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Citation Information for “The Nature of Philosophy”

This page is not intended to be original or authoritative. The page is a summary of some main points and associated notes on the topic. Undoubtedly, there are scholarly and authoritative sources, both primary and secondary which ought be cited rather than these notes.

However if you find the page of use, your citation should meet the style requirements of the publication for which you are submitting your paper. In general, the current page may be cited in this manner:

The current page should meet the citation style requirements of the publication for which you are submitting your paper. In general, however, the current page may be cited in this manner:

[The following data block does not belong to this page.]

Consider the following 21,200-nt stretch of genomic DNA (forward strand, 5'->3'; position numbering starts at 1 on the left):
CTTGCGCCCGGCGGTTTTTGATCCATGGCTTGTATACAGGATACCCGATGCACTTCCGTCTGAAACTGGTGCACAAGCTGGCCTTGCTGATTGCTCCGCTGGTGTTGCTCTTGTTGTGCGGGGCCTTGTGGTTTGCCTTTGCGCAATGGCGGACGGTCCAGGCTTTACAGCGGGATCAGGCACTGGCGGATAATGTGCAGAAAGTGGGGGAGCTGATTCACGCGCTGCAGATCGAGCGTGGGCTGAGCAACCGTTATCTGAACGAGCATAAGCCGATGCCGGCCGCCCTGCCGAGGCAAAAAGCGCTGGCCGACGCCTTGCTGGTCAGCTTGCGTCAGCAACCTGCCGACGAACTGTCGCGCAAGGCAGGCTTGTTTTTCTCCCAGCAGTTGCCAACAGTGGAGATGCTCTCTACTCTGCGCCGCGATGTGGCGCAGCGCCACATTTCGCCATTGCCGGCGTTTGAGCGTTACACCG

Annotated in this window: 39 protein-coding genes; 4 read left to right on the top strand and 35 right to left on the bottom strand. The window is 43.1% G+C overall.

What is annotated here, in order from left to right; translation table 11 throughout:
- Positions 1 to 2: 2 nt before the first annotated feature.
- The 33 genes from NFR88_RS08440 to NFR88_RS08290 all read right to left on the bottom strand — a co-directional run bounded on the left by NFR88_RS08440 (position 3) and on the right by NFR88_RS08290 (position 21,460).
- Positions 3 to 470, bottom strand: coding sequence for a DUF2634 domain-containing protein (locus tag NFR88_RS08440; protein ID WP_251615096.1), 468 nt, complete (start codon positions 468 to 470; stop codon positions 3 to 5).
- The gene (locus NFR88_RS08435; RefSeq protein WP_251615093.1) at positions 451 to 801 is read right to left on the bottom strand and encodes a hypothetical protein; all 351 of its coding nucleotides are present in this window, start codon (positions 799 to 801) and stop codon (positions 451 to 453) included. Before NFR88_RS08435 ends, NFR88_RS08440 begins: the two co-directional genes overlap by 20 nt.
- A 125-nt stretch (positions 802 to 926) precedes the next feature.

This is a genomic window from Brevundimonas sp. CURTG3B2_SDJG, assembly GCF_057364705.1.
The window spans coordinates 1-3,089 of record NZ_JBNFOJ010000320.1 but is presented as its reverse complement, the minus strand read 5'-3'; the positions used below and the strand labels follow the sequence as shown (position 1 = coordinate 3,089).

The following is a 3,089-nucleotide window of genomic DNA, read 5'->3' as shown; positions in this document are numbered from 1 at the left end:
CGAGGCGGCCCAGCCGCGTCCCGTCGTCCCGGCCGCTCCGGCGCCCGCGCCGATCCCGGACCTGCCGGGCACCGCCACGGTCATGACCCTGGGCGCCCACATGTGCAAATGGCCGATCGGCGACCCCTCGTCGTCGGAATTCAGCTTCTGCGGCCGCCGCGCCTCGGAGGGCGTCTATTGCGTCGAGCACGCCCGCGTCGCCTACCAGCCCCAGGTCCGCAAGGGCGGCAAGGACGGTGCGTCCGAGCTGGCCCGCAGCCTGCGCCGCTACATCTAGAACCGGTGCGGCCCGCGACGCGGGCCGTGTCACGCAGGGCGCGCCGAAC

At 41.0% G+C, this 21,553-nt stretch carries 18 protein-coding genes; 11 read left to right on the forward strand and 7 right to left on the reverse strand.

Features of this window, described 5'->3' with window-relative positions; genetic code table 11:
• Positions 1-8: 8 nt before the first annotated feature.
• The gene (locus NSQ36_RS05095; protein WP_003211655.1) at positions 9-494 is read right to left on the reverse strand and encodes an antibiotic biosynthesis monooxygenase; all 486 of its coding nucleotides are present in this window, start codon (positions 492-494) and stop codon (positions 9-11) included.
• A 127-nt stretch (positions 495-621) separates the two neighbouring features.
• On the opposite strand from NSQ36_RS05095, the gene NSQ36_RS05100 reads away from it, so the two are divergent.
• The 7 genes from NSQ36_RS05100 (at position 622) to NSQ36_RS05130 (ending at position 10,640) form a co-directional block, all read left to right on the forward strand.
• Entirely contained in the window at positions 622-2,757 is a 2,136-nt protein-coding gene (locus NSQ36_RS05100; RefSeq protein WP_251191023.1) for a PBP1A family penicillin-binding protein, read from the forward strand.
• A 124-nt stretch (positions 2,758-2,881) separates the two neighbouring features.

Archie, Lee C, "The Nature of Philosophy," Introduction to Philosophy (May 22, 2006) URL=<http://philosophy.lander.edu/intro/nature.shtml>.

Users might find the following references to formats for bibliographic citation helpful:

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Philosophy aims at the logical clarification of thoughts. Philosophy is not a body of doctrine but an activity. A philosophical work consists essentially of elucidations. Philosophy does not result in ‘philosophical propositions’, but rather in the clarification of propositions. Without philosophy thoughts are, as it were, cloudy and indistinct: its task is to make them clear and to give them sharp boundaries.” Ludwig Wittgenstein, Tractatus Logico-Philosophicus, trans. D. F. Pears and B. R. McGuinness (London: Routledge & Kegan Paul, 1961), 49.

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